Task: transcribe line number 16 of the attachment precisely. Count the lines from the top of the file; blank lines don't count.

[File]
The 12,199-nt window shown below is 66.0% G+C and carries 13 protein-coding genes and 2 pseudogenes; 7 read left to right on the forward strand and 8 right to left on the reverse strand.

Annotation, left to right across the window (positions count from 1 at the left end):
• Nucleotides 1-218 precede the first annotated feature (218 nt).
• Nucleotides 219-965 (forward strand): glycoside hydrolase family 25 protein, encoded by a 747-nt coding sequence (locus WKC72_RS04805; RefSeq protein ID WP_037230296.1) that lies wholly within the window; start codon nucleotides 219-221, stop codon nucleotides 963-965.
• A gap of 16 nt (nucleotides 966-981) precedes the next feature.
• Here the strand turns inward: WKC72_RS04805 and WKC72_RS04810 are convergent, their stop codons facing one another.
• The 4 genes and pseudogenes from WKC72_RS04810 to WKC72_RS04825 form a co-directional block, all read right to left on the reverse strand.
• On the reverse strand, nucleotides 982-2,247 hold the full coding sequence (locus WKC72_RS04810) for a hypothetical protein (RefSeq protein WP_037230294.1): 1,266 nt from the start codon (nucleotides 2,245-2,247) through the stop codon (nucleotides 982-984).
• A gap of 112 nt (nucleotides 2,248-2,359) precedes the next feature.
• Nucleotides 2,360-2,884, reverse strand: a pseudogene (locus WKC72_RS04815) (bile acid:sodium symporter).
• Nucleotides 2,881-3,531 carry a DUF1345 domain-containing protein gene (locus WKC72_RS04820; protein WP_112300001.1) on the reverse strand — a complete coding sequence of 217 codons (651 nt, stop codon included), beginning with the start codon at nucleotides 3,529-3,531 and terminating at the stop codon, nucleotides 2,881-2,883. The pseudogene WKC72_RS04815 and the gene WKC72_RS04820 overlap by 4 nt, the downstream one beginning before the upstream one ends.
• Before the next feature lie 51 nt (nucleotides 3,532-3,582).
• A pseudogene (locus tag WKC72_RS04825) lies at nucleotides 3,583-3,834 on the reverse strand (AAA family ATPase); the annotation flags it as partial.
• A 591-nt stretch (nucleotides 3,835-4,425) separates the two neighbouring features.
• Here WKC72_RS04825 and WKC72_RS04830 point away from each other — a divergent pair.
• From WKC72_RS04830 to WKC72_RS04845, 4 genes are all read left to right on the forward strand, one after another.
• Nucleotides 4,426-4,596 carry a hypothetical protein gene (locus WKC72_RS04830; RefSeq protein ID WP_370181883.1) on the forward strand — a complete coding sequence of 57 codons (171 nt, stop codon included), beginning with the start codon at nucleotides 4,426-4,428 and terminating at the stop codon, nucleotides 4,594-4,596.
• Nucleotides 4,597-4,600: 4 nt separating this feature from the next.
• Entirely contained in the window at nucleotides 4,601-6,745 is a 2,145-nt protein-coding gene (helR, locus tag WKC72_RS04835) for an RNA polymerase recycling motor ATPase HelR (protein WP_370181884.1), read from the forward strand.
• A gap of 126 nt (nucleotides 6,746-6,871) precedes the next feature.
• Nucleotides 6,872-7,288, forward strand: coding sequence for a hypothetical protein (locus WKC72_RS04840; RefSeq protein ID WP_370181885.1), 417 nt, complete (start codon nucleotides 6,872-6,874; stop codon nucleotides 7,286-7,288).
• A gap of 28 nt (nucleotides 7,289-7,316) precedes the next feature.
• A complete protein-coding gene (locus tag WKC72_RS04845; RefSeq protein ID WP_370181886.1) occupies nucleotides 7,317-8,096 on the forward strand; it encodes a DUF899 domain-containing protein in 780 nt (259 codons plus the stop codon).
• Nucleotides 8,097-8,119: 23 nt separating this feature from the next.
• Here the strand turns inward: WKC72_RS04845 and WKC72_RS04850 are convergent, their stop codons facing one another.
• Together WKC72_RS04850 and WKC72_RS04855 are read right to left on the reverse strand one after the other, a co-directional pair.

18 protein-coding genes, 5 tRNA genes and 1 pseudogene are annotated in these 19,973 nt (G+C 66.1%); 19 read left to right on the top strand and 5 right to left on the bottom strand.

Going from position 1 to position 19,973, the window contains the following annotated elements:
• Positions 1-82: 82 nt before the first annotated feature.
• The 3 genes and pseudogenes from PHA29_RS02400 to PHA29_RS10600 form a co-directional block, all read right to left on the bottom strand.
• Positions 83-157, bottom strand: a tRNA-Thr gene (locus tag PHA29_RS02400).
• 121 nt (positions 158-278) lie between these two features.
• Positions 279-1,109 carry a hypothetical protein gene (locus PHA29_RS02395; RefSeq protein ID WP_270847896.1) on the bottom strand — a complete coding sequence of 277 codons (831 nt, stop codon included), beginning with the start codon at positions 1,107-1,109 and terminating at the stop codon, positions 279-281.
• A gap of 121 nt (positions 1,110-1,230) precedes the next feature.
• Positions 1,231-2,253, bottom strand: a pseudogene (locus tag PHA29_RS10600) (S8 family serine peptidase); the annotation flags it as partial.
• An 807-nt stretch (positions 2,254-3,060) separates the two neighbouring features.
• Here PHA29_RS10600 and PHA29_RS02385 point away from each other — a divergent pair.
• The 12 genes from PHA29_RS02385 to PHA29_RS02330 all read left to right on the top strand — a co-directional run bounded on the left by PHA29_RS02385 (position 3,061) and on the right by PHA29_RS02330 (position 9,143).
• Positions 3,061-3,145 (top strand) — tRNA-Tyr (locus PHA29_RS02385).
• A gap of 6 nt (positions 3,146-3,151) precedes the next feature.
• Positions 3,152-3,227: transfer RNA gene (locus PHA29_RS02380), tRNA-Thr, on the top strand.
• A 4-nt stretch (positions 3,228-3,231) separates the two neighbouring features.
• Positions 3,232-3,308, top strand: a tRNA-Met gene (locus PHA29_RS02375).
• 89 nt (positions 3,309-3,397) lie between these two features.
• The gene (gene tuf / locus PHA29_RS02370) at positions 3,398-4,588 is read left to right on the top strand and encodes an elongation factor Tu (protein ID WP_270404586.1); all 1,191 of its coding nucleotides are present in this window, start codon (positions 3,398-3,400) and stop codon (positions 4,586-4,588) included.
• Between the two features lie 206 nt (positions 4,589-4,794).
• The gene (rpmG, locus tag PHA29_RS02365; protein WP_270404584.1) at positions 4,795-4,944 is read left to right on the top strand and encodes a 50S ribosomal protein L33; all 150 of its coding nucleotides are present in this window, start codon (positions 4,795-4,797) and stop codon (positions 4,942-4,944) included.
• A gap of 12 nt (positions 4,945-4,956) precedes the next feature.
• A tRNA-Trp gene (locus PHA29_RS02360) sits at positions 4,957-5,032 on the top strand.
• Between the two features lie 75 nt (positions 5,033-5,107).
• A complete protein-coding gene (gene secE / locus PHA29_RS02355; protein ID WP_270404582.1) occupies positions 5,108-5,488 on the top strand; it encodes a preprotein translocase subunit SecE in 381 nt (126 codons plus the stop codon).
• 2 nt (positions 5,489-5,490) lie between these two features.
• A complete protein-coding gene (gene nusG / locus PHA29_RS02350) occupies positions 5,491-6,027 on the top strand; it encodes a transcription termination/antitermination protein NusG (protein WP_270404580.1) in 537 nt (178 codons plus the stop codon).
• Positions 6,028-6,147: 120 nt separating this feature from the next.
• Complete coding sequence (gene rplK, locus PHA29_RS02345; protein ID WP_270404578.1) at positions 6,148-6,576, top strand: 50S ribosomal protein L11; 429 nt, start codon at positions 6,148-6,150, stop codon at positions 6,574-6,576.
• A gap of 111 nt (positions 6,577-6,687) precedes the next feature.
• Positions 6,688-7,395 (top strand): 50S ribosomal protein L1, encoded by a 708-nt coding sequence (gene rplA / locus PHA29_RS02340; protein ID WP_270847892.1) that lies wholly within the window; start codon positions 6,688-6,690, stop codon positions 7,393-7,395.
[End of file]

• From WKC72_RS04830 to WKC72_RS04845, 4 genes are all read left to right on the forward strand, one after another.